There has been public controversy in recent years about indoor dairy farming. Research has found that there is public concern about environmental and welfare implications of a move away from pasture-based systems towards more year-round housing. However, no studies have been carried out about farmers’ attitudes towards pasture-based and indoor systems.
The ‘Cows eat grass, don’t they?’ initiative carried out by Orla Shortall, a researcher within the James Hutton Institute’s Social, Economic and Geographical Sciences in Scotland, focuses on farmer, stakeholder and public views about the future of the dairy sectors in the UK and Ireland. The project involves a survey of dairy farmers to listen to their views on the future of their industry.
The survey is for any commercial dairy farmers in the UK and Ireland, and takes around 10-15 minutes to complete. Questions cover production systems and opinions.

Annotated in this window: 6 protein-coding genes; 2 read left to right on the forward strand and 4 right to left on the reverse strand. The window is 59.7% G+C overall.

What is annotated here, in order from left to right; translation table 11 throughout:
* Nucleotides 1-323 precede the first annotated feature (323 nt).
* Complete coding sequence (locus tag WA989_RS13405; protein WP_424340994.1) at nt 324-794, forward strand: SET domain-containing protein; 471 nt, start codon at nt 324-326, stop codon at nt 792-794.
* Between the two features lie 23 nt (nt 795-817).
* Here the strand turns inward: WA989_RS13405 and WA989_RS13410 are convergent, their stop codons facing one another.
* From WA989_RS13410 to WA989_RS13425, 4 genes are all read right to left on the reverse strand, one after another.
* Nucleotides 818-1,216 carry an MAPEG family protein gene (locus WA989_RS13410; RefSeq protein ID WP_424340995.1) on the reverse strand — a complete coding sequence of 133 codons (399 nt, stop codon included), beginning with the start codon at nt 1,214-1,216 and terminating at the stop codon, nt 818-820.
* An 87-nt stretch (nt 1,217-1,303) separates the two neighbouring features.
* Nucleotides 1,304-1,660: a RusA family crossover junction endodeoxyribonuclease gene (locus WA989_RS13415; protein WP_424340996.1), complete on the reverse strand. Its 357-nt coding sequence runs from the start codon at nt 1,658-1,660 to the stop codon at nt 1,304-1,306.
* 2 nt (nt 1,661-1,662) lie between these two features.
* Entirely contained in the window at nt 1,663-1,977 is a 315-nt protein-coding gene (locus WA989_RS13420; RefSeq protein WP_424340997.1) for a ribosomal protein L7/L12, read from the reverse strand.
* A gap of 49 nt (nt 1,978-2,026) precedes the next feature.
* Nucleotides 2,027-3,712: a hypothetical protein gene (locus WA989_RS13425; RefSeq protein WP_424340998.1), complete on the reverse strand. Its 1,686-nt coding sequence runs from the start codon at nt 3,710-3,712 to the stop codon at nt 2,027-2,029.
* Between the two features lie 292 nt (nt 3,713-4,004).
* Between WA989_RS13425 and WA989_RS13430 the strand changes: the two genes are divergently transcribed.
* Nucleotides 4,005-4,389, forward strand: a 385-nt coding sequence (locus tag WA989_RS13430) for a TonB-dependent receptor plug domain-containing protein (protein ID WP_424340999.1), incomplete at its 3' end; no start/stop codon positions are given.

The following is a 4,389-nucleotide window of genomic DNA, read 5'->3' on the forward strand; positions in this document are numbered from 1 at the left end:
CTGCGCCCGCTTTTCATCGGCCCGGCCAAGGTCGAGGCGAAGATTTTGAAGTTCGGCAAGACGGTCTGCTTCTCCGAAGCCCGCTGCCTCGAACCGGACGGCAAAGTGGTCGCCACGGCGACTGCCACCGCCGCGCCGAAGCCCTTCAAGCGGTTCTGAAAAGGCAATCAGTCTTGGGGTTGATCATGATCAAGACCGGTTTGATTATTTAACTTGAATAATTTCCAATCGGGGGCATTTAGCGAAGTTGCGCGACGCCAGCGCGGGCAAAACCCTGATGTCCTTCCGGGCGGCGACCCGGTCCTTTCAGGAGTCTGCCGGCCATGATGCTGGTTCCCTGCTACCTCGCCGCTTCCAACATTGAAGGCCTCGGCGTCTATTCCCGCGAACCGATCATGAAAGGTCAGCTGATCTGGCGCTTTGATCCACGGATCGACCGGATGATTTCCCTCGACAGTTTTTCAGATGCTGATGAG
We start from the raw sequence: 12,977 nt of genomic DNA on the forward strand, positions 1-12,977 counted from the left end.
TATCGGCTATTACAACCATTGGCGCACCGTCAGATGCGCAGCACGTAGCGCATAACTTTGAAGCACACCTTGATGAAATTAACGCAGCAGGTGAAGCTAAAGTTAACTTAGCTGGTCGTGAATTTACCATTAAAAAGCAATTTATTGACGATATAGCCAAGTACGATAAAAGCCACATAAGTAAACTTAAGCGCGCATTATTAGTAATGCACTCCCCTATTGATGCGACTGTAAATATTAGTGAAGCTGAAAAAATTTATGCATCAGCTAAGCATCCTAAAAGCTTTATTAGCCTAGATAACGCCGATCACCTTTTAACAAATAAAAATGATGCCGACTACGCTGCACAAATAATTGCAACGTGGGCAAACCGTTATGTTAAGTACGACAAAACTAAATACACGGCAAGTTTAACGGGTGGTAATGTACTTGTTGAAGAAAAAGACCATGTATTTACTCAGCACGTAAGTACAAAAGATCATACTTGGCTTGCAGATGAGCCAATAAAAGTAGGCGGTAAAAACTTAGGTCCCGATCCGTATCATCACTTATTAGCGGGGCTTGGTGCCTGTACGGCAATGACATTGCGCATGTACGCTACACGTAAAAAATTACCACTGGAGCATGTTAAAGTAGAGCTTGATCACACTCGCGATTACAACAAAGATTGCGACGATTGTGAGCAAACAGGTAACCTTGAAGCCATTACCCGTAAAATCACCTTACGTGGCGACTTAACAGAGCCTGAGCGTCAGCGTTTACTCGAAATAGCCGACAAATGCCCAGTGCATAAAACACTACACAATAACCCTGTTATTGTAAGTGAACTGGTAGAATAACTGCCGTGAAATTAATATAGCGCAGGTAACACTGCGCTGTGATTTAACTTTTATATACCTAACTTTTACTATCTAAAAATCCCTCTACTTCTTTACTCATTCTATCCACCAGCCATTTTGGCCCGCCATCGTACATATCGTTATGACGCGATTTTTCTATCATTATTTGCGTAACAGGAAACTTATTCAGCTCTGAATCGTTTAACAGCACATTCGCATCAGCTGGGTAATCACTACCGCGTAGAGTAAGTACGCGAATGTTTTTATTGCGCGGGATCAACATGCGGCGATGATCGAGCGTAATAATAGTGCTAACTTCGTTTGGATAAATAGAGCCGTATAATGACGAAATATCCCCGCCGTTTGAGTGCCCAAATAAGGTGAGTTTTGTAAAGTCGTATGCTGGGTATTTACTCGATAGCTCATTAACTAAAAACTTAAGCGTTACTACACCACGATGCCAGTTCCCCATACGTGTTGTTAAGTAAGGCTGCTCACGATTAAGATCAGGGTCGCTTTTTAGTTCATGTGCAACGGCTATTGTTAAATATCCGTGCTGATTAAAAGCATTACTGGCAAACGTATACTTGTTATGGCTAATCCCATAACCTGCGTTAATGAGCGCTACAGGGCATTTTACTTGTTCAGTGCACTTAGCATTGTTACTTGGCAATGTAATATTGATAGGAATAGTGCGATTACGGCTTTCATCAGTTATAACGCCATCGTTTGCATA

“It’s an important time for dairy farming in the UK,” said Orla. “The sector has moved away from one type of system based on seasonal grazing and housing. There’s a feeling that the industry and the public are out of step about the realities of dairy farming and this survey aims to collect rigorous data on farmers’ views on the future of their industry to help provide more clarity on this subject.”
As a goodwill gesture, £2 (and the equivalent in euros) will be donated for every survey completed to charities helping struggling farmers: the Royal Agricultural Benevolent Institution (RABI) in England and Wales; the Royal Scottish Agricultural Benevolent Institution (RSABI); Rural Support in Northern Ireland; and the Mind our Farm Families phoneline in Ireland run by Pieta House and the IFA. The project aims to raise £1500 for these charities in total.